Christian young people should read I Corinthians 8 and conclude the obvious: “If my gathering in large groups on spring break or at the mega church or at the university or on the beach causes my neighbor to stumble, then I will not engage in that for their sake.”

Christian virtue is not demonstrated by converging on cities closed for the public good and shouting about their rights to go buy lawn fertilizer at the hardware store. Buying lawn fertilizer is not more important that your grandmother’s health and possible death. Real Christian love doesn’t do that. Real Christian love limits personal freedoms for the sake of the vulnerable, like the Paul’s Corinthians who could refuse to eat meat offered to idols even if they knew it didn’t mean a thing. All for the sake of the other.

Imagine the Christian teaching and influence that could take place on the part of Christian college presidents, high profile pastors of evangelical churches, and supposedly pro-life movements, if they took this ethical principle embedded in Paul’s letter to the Corinthian community seriously.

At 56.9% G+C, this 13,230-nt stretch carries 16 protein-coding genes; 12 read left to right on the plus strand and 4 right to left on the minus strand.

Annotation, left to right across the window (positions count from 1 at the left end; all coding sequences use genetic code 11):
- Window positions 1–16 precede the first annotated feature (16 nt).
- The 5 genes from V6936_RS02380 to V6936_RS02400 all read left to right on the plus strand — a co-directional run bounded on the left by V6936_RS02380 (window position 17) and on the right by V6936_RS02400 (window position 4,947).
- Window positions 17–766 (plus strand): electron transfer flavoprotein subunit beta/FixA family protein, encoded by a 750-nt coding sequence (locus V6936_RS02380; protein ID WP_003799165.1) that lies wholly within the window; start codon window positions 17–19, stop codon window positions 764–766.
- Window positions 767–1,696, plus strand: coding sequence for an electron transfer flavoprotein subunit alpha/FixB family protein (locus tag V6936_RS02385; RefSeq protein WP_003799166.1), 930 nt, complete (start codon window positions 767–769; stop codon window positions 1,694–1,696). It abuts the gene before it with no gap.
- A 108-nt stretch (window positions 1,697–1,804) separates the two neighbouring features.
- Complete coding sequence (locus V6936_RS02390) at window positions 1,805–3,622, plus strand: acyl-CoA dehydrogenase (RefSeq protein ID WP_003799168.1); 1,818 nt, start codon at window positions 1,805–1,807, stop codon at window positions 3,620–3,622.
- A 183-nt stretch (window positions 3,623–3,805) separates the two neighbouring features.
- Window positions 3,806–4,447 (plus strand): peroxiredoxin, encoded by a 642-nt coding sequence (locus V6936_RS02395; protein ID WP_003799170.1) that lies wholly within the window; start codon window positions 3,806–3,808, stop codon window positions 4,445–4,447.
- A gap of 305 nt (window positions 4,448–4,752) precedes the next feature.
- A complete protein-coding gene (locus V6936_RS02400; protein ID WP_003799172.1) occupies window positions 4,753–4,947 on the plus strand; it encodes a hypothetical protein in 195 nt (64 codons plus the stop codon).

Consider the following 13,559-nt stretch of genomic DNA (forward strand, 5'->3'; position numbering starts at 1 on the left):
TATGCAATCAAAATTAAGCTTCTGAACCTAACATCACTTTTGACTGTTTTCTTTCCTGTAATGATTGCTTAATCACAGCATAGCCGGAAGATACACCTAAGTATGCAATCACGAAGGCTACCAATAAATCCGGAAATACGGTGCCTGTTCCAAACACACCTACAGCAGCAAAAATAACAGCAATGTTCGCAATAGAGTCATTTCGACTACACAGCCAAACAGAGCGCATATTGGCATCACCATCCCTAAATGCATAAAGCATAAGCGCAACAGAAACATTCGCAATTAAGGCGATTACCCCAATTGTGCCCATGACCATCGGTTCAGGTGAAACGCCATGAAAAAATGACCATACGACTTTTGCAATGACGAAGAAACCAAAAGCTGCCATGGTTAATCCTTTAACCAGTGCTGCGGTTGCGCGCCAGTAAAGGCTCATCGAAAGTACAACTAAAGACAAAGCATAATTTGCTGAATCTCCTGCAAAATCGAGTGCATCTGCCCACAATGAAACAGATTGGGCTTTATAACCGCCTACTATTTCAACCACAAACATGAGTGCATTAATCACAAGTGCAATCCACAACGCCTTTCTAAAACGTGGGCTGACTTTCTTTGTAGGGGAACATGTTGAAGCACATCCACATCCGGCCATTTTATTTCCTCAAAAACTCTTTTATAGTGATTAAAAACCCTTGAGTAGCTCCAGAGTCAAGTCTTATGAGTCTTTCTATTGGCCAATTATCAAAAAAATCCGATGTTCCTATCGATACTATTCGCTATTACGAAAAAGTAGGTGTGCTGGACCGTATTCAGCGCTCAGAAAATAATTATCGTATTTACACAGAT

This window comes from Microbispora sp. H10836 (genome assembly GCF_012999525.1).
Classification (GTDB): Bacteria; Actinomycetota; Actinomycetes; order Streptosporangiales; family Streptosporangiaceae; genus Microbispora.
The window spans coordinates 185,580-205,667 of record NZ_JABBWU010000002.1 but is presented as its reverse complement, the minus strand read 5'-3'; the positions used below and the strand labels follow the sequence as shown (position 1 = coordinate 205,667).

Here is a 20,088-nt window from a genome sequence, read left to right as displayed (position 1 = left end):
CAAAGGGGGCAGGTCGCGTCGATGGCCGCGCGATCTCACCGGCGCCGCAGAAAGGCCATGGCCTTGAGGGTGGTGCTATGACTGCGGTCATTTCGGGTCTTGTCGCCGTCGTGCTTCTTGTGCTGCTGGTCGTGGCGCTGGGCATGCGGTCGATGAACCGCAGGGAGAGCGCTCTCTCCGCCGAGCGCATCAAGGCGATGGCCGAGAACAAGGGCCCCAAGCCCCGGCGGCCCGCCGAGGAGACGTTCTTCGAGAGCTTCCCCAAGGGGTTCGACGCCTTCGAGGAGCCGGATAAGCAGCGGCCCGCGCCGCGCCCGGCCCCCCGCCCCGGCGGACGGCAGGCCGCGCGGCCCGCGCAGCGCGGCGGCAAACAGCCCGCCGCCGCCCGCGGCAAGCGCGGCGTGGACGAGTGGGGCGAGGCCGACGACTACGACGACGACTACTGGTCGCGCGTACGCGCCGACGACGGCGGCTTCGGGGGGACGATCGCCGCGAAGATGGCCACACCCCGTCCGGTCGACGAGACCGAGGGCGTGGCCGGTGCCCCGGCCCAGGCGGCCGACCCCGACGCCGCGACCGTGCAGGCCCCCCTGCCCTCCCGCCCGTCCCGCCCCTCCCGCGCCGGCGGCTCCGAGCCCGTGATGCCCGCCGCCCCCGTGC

The world might even look on and conclude that there actually is something to this Christian thing, that it is not just one more group using its power to get what it wants.

 

Stories at Six Feet

Posted: April 18, 2020 in Uncategorized

And now for the first installment of … Stories at Six Feet (stories shared and received at the minimum physical margin):

Today we walked the KATY trail amid soft sunshine and a gentle breeze, the river flowing like it didn’t have a problem in the world, which of course it doesn’t. We met friends on a similar walk and started swapping stories. His was much more interesting.